I met Mitchell Fawcett of Motive Communications earlier this year when he asked if he could use my class to test out a new presentation he had to give at a conference. He did a great job, and I learned a lot, so I thought I’d introduce him to you.
Mitchell and his agency take care of the social media feeds for, among other things, several large hotel brands, including the Westin.
Customer service has always been a huge part of the purchasing experience, and therefore, a major part of any business’ marketing plan. However, with something like a hotel, there is a lot of competition, so in order to set yourself apart, you need to be unique and memorable. Go the extra mile to create a loyal customer. Personal connection is becoming rarer and rarer, so if a business can provide that, they have an advantage.
Mitchell’s speciality is surprising and delighting the clients that come to stay at his hotel. His formula consists of a little detective work, plus a well-thought-out token of appreciation, but the results are pretty spectacular.
In today’s world, if you have enough money, you can buy almost anything. But what you can’t buy is an experience, and what Mitchell provides is an experience that is personal, and sticks with the customer. This results in the customer telling that story to their friends and family, and possibly also to social media. And more importantly, that customer remembers, and who are they going to book to stay with the next time they travel? a little thoughtfulness goes a long way… and the ROI will pay off many, many, times over.
RC: As someone who represents a major hospitality brand, can you talk a little bit about why creating loyal customers is so important?
MF: We use a simple but compelling equation in the industry to calculate the value of the loyalty for one customer. Let’s say we have a corporate traveller who’s in town for business 6 times per year. He pays $200 per night and stays on average 3 nights each trip. If we do our job and this guest remains loyal to us for 10 years, that’s $36,000 in revenue. That’s an astonishing figure, and something that we try to keep in mind at every interaction.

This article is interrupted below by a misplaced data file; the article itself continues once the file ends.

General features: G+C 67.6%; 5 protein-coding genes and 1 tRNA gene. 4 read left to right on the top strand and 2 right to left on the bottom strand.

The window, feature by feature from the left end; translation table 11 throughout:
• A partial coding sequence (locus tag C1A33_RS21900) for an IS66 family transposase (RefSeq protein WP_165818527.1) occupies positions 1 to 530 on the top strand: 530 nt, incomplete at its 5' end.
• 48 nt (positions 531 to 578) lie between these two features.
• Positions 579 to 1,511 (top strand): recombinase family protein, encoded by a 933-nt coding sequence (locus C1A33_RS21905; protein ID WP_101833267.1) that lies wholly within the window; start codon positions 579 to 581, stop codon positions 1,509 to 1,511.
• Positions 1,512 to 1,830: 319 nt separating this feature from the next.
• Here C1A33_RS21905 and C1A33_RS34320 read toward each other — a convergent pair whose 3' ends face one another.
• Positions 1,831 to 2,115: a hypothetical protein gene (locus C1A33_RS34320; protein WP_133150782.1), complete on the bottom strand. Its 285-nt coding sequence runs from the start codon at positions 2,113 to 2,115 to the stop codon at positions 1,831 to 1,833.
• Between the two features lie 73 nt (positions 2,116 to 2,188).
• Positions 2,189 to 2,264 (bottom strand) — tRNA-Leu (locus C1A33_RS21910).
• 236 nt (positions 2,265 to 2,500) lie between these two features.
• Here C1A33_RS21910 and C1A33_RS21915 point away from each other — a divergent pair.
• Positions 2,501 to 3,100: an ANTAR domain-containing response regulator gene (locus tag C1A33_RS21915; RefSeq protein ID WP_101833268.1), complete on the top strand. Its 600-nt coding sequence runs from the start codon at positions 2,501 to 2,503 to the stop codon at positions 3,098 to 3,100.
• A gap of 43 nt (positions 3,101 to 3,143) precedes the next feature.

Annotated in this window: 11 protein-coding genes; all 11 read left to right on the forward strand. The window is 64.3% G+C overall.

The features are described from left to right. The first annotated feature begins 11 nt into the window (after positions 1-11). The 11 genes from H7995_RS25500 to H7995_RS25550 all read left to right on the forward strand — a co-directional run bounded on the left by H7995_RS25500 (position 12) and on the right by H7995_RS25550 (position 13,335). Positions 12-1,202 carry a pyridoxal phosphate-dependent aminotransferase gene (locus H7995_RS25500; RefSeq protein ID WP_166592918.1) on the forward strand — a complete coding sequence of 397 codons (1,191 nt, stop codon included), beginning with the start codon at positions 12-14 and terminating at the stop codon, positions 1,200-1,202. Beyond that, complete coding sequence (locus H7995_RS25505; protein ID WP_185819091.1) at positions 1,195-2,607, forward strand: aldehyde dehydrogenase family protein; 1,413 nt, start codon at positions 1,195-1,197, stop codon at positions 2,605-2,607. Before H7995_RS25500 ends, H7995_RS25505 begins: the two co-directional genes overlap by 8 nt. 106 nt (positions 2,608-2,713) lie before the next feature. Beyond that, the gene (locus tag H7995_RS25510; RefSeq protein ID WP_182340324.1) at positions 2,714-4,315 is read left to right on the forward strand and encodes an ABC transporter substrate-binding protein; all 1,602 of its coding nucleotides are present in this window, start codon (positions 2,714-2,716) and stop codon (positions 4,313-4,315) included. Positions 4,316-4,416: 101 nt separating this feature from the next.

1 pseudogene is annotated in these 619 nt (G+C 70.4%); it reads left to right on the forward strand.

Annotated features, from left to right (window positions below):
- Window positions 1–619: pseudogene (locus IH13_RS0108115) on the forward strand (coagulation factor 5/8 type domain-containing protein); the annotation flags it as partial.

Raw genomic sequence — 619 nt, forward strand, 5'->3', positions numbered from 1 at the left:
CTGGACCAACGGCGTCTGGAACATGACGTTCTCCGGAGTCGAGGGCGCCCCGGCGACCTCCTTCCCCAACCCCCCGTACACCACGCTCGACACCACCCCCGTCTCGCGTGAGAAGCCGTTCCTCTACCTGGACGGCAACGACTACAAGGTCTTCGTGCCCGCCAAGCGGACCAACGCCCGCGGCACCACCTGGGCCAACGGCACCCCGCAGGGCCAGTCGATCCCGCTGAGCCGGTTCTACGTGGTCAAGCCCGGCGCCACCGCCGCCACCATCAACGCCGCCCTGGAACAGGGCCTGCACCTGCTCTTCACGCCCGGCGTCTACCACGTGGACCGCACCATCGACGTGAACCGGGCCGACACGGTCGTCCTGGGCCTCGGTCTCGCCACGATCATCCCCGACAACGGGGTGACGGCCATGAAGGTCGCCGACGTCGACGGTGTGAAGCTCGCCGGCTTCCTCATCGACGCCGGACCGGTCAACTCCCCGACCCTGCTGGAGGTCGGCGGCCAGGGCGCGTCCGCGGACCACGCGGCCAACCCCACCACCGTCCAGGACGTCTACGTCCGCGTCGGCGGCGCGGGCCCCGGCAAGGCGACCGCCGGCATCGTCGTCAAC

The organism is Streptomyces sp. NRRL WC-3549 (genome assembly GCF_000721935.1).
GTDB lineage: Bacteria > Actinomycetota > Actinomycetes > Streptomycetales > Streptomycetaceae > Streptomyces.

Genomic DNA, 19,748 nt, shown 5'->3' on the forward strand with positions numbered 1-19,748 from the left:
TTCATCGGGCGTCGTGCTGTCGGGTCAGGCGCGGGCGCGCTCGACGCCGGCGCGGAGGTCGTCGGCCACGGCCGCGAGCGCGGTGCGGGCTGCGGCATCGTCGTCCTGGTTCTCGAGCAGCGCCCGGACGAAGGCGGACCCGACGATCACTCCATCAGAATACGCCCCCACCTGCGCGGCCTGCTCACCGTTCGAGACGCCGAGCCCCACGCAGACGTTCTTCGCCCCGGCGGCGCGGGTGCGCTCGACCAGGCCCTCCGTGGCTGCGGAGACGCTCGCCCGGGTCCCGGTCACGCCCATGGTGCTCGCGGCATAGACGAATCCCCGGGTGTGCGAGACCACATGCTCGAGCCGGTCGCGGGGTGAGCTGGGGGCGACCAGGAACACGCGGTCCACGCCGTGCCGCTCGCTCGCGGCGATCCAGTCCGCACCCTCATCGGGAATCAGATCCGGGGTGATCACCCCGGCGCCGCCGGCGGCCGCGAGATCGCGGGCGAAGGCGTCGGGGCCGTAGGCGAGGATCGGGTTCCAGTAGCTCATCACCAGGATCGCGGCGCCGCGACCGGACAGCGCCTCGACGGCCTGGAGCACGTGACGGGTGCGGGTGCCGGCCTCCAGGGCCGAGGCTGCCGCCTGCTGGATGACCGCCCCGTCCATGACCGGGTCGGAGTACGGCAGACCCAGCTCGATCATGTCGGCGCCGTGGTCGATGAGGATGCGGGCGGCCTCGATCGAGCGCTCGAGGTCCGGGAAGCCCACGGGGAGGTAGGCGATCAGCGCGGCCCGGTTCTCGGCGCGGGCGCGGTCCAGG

RC: Can you give us a couple examples of how you might try to surprise and delight a customer?
MF: The possibilities are endless in a hotel setting. In retail you’ve got a customer for a matter of minutes, in a hotel it can be days. I love taking advantage of the skills of my chefs, who are always up for a challenge to make a creative welcome snack or dessert. Personalization can really make a gesture like this stand out, which is why I always look to social media to learn about our guests.
RC: What are some of your sneaky tricks that you use to find out more about a customer?
MF: A little social media sleuthing can go a long way. People share an incredible amount of information about themselves online. We recently found out a couple was celebrating their engagement with a stay at one of my client hotels. We were able to find the bride-to-be’s Instagram account, so we printed off a cute photo of the couple and had it framed in their room upon arrival. People take to Twitter to share their personal preferences. If I can see that a guest frequently Tweets at a frozen yogurt shop, there’s the perfect idea for a surprise dessert after dinner. I’m especially proud of the time that I was able to decode a guest’s custom Starbucks order from a picture that they Tweeted with their coffee cup markings visible in the background.
RC: Can you give me an example of a time when a customer was less than happy, and you managed to turn the situation around?
MF: Mistakes happen, and studies have shown that when a guest has a complaint that is successfully resolved, they often leave more satisfied than if they had no issues during their stay at all. This means that it’s important for our guests to let us know when they have a problem, and social media has allowed us to set up a secondary customer service net. Increasingly guests that don’t want to contact the front desk about a problem will take to social media to share their frustrations instead. It’s my job to make sure we are always listening. A guest once Tweeted that they had no shampoo in their room. We were listening, and had extra bottles sent up immediately. The fact that the hotel was mobilized to respond to this so efficiently made this guest absolutely astounded.